There is a Jewish tradition of making a brakha (blessing) over the ritual fringes that are commanded in the Torah:
דבר אל־בני ישראל ואמרת אלהם ועשו להם ציצת על־כנפי בגדיהם לדרתם ונתנו על־ציצת הכנף פתיל תכלת
“Speak to the people of Israel, and tell them to make tassels on the corners of their garments throughout their generations, and to put a cord of blue on the tassel of each corner.”
– Numbers 15:38
The verse continues to explain why Israel is commanded to wear fringes with cords of blue in them:
“You will have these tassels to look at and so you will remember all the commands of the Lord, that you may obey them and not prostitute yourselves by going after the lusts of your own hearts and eyes. Then you will remember to obey all my commands and will be consecrated to your God.” – verses 39 & 40.
That was just a little background on tzitzit (tassels/fringes). Now, I will get to the subject matter of the post.
Anyways, like I was saying; there is a tradition of making a blessing to God for giving us the opportunity to wear these fringes everyday so that they might serve the purpose for which they were intended. That blessing goes like this:
בָּרוּך אַתָּה ה’ אֱ-להֵינוּ מֶלֶך הָעוֹלָם אַשֶׁר קִדְשָנוּ בְּמִצְוֹתָיו וְצִוָנוּ עַל מִצְוַת צִיצִת
“Blessed are You, LORD, our God, King of the universe, Who has sanctified us with His commandments, and commanded us regarding the commandment of fringes.”
There is another tradition that accompanies the first one; examining the tzitzit to make sure the fringes are suitable to be worn. This means checking out the strands of the fringes to make sure they are tied and that the strands are not overly frayed. In many instances, these fringes can be metaphors for one’s spiritual life. I had an encounter with this recently.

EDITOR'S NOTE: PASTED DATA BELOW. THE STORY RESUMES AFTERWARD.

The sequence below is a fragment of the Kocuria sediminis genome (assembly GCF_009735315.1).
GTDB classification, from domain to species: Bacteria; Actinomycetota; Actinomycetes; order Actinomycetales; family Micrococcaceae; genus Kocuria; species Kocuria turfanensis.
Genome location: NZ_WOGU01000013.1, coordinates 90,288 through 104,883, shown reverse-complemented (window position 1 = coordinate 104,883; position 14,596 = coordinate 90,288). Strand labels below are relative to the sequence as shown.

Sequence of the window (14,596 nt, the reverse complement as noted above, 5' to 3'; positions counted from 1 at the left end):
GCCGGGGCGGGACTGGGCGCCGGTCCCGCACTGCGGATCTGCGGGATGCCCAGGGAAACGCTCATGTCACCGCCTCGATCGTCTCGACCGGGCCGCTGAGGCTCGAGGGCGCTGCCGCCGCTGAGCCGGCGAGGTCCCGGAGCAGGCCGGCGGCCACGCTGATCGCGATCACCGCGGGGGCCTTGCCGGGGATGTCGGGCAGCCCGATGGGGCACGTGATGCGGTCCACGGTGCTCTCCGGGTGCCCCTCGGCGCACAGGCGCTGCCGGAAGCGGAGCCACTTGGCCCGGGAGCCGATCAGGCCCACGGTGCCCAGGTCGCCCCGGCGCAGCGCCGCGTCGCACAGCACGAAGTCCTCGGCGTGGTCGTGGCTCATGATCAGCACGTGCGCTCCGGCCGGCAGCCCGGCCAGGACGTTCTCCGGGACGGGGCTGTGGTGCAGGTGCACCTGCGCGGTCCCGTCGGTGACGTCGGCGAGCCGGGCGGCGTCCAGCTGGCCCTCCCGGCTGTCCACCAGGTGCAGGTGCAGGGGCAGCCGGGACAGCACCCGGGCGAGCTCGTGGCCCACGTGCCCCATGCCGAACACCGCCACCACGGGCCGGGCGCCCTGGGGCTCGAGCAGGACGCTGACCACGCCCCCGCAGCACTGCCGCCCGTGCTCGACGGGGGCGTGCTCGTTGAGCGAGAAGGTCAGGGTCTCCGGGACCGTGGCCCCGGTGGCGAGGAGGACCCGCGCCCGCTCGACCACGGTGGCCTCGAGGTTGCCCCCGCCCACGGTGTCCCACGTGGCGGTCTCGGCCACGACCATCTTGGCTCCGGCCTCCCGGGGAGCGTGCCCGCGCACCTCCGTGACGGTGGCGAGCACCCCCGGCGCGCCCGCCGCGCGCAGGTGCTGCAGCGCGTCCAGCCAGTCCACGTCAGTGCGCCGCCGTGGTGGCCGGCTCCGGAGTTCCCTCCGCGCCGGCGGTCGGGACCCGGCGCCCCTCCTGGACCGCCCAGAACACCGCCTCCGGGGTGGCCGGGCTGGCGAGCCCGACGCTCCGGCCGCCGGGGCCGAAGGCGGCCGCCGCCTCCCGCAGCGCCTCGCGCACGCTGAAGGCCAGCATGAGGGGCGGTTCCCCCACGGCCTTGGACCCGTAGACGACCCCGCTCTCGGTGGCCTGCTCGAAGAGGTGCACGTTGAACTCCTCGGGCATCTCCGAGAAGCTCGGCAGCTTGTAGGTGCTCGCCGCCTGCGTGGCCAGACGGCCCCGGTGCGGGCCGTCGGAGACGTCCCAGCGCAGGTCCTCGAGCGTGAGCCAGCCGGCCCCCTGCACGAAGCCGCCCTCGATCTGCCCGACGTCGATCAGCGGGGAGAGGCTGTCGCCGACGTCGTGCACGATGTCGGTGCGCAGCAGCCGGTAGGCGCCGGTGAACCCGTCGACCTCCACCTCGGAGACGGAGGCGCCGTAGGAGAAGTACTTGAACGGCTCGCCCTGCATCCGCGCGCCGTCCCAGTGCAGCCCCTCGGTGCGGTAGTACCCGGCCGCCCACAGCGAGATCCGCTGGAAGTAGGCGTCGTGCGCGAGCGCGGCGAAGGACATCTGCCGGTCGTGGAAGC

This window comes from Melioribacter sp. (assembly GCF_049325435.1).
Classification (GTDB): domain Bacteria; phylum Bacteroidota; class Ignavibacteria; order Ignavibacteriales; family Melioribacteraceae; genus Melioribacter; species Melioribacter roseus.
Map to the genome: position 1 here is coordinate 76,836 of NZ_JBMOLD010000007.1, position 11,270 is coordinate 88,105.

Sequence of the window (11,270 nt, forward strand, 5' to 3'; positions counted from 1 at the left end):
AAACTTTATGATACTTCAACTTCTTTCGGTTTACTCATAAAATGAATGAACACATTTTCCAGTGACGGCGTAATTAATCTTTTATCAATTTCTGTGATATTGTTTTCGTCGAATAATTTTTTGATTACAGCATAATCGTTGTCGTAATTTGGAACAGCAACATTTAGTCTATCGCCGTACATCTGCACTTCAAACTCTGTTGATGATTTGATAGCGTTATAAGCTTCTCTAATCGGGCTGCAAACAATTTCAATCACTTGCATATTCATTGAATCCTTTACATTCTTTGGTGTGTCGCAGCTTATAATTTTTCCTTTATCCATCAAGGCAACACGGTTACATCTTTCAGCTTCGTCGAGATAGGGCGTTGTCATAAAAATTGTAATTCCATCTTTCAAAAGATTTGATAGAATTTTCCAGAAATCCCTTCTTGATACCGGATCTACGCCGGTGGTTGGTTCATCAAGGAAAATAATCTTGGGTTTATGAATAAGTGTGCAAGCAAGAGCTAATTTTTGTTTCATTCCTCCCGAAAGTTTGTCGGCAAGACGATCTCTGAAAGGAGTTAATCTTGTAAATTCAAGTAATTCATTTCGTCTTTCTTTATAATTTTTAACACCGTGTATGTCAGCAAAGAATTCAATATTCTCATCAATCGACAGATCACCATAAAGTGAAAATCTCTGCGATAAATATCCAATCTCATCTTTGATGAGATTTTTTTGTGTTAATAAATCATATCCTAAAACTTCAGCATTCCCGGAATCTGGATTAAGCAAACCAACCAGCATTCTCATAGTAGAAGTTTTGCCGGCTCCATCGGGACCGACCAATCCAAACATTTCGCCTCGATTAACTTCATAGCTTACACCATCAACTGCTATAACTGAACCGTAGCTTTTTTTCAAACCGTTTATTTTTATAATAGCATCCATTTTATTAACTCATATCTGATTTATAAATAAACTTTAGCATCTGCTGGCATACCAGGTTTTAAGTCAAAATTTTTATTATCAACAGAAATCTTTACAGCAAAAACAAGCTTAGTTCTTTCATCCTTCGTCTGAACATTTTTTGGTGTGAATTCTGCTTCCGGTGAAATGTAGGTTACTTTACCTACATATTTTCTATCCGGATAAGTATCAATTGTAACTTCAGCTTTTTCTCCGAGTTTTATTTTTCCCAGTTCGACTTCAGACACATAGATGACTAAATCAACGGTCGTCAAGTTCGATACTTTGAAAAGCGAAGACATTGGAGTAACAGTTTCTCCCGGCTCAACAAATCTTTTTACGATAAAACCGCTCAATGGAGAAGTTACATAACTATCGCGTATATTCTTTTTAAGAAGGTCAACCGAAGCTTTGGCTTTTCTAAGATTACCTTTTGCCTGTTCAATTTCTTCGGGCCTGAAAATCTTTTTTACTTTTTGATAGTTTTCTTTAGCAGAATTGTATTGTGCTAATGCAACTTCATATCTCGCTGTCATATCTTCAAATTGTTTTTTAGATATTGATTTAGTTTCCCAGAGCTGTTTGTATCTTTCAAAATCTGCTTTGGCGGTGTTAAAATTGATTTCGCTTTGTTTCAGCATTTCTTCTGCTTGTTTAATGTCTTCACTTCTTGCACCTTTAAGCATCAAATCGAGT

Though I’m devoted to Torah observance, my practice of certain traditions that surround different mitzvot (commands) of Torah isn’t all that strong. I don’t always kiss a mezuzah when I pass it, I don’t always make a brakha before I eat, and I don’t always check my tzitzit.
Lately, I had been pretty immersed in things going on at work, things going on with my band, my friends, hobbies, and additional activities to the point of it cutting in on my prayer life and my study of Torah. I was very stressed out about a whole number issues going on in my life one morning, when I went to don my tzitzit, I noticed that the double-knot in the bottom of a few of them had come completely untied. These were not easy knots to untie and I know my cat had not been in my room, they must have been coming untied over the course of a few days. Instead of just immediately stopping to tie them, I sat on the edge of my bed, held them in my hands, and just stared at them for a couple minutes.
A rush of shame washed over me. No, not shame of a couple knots that weren’t tied correctly (the Torah makes no law about how exactly tzitzit should be tied, so that part of it has been left up to the wearer’s discretion), but about myself. I had been so wrapped in my life that I had it took God causing my tzitzit to become untied to get my attention. In that instant, my tzitzit were me. They were starting to come untied just like I was letting stress and other activities make me begin to unravel.
It took me a second to gather up my thoughts, make a blessing to God for my tzitzit, and get to work, but the thought stuck with me the entire day. Wearing tzitzits has been one of the weirdest experiences of my life, but also one of the most rewarding. Just like these strands of white and blue are never far from me, this helps me remember that God is never far from me either.
Because we can’t see God just like we can’t see the wind, God instructed B’nai Israel to wear these weird fringes on the four corners of their garments so that we can begin to see the good that He brings to the world everyday. They are a reminder that He is always there. Baruch HaShem (Blessed be The Name [of God]).